So whats the big deal?
Is there more advantages than disadvantages?
Well, it’s a matter of perspective, I can’t speak for himself so listen to his show here hahahaha, kidding aside, but what I observed TCK has more adaptability and capability than those who has mono cultural exposure. Mostly of the studies done for TCK are American children living abroad, so let’s narrowed down the topic to Filipino kids who were raised in Saudi Arabia because of their parents employment.
They speak fluent english and have difficulty in Tagalog (Filipino language), unless all their friends speaks Tagalog or they are studying in Philippine School, then there’s no tagalog difficulties but definitely they don’t speak their parent’s dialect. Yes! one of the advantage of being TCK is the fluency in the English Language, they learned different languages too, but sad to say they are not well versed in Tagalog. Is this the fault of a parent? Well, in my case, I choose to speak one language to them, so they will not be confused in their accent and pronunciation. I was raised in Bicol, speaks taglish (tagalog-English) with a Philippine accent, I was afraid they gonna pick up my accent and other students will make fun of them. You see, living in Saudi Arabia is not easy, unfortunately,bullying is rampant at school and at work as well. And being in American School, Filipino subject is not included in the curriculum, it’s either French or Spanish, and of course the Arabic language of host country. I just wish, I insisted on learning them Tagalog and Arabic more fluently.
Even for us, as OFW, we tend to speak comfortably in English than in Tagalog, As for me, I still speak taglish (tagalog-English) but can speak English well if needed and can conversed in Arabic with my patients 🙂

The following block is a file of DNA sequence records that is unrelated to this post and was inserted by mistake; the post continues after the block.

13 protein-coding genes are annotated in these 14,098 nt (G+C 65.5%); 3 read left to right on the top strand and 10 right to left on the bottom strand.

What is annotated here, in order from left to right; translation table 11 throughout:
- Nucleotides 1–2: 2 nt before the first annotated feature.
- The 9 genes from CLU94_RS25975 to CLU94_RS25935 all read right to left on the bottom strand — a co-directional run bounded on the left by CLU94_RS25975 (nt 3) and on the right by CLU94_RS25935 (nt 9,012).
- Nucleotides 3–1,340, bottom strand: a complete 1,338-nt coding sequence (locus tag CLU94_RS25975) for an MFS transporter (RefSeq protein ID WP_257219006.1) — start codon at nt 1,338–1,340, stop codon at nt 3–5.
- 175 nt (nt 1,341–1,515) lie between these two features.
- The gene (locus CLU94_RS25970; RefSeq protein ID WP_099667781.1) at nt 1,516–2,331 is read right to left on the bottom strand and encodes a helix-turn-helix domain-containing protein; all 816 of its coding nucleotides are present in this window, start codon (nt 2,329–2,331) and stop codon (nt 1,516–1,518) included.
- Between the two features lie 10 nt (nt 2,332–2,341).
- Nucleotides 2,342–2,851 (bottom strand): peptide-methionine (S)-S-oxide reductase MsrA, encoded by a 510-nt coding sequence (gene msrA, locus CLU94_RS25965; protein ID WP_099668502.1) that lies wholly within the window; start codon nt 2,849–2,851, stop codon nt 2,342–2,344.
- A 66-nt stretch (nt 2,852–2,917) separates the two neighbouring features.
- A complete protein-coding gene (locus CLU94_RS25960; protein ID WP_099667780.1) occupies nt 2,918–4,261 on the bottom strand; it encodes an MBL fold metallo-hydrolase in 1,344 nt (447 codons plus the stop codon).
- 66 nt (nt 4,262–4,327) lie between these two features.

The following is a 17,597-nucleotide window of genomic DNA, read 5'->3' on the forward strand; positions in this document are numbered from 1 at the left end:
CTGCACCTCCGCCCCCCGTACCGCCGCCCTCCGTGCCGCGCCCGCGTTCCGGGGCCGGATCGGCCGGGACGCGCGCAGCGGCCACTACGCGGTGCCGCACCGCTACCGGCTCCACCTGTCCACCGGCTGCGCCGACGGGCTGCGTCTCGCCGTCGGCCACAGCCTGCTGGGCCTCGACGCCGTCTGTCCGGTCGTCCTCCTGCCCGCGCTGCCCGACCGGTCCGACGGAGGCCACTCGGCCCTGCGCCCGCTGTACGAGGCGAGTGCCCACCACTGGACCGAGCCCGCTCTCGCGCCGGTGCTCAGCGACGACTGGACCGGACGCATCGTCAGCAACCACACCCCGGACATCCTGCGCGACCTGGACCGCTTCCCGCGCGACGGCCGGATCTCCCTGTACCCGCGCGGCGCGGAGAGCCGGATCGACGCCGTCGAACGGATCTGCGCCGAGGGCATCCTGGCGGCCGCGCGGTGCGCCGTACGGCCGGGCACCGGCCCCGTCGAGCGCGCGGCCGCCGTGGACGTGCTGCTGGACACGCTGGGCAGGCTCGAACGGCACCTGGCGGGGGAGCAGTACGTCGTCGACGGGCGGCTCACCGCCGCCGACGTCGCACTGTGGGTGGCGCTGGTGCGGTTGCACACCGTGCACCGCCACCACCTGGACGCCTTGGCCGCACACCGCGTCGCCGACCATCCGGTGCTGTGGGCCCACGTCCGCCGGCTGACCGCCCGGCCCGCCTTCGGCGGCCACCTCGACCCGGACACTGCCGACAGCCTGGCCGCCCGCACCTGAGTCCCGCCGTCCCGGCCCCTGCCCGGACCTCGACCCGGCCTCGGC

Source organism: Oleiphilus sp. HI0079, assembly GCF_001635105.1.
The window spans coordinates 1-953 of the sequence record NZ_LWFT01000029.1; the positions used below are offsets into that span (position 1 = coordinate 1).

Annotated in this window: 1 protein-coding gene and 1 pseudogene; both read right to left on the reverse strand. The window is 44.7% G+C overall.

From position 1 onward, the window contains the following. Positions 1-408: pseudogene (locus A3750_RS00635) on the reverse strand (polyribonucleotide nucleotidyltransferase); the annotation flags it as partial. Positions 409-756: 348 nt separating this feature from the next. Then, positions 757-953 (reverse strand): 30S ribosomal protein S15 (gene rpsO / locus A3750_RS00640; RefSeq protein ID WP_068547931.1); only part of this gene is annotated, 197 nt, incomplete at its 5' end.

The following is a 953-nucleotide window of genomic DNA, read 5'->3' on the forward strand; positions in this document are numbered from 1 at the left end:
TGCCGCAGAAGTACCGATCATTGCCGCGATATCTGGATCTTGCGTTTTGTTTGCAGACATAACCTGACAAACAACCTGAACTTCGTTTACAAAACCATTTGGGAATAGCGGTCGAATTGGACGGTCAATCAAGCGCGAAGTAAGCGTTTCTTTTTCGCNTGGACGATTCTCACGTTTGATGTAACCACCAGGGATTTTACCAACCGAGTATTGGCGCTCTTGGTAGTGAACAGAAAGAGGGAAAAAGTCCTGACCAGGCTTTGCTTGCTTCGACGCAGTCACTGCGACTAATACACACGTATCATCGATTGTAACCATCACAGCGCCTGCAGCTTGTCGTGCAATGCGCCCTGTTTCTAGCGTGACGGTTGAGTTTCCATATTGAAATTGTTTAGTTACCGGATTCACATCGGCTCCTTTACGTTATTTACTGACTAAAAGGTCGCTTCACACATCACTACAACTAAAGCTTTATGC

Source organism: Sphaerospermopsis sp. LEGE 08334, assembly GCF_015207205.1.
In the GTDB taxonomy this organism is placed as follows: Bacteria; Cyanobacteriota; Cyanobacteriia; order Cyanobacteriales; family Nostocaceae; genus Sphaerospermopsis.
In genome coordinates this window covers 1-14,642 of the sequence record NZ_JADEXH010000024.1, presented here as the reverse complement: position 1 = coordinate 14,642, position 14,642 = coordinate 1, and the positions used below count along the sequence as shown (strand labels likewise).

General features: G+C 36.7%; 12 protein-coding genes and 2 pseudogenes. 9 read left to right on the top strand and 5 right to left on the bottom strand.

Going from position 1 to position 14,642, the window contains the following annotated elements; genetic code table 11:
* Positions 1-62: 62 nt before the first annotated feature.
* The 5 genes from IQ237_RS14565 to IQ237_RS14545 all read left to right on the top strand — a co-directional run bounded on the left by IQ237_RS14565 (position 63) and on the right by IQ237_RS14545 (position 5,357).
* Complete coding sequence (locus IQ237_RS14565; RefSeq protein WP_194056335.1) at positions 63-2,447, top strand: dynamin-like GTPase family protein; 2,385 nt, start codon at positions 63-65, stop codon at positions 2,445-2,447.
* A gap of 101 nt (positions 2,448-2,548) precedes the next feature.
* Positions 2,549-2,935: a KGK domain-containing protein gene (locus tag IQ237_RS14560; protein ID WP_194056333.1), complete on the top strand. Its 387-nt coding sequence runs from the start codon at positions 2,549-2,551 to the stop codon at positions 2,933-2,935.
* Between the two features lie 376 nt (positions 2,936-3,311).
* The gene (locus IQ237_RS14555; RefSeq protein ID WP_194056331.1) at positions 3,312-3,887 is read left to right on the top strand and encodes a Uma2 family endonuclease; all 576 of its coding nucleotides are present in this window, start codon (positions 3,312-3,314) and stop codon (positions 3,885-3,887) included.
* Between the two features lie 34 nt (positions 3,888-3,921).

One of the privilege of being TCK is traveling. It gives them a broader view of the world, a better understanding of different culture but at the same time, they tend to wonder, the need to see other places and at times lost their interest to go back home.Even in food, they acquired the taste of arabic cuisine. Who doesn’t? Oh ! I love it too! kabsa, shawerma,sambusak and broast 🙂 hmmm I’m getting hungry 🙂
Another advantage of being TCK is education, not only having the chance to study abroad but the ability to adjust, experience and learn to live in a multicultural environment. This is a real education to see how people live, interact, socialize in different places. This give you a broader perspective and independence.
What about emotionally?
I remembered my son, on one of his low point of being a Nomad, he uttered in a depressed tone of “just give me a home” to which I answered, your home is ME! Home is where your family! But at that time we were all in a different continent. It was a realization for me, yeah, home is everywhere and nowhere!
Saudi Arabia is my comfort zone, we live in a big house with free car, air ticket , free education and this is where my career started and bloom. But we al knew, this is temporary, and time will come we are all going home…where?
No one was prepared to go back home to Philippines, we were all fascinated and taken away by the comfort of living abroad, having friends all over the world,going to places.. though at times we feel we don’t belong anywhere, still living abroad has its own aura. Like what is expensive in Philippines, its just a normal affordable thing abroad. Communication is easier too, though we don’t speak arabic fluently, a lot of people here tried to speak English or even tagalog to us.(this is just me, ok?) I know, I am working in a private clinic with a good position so what I meet everyday are professionals, VIPs, but I think mostly of expatriate would have the same opinion. Am I wrong or right?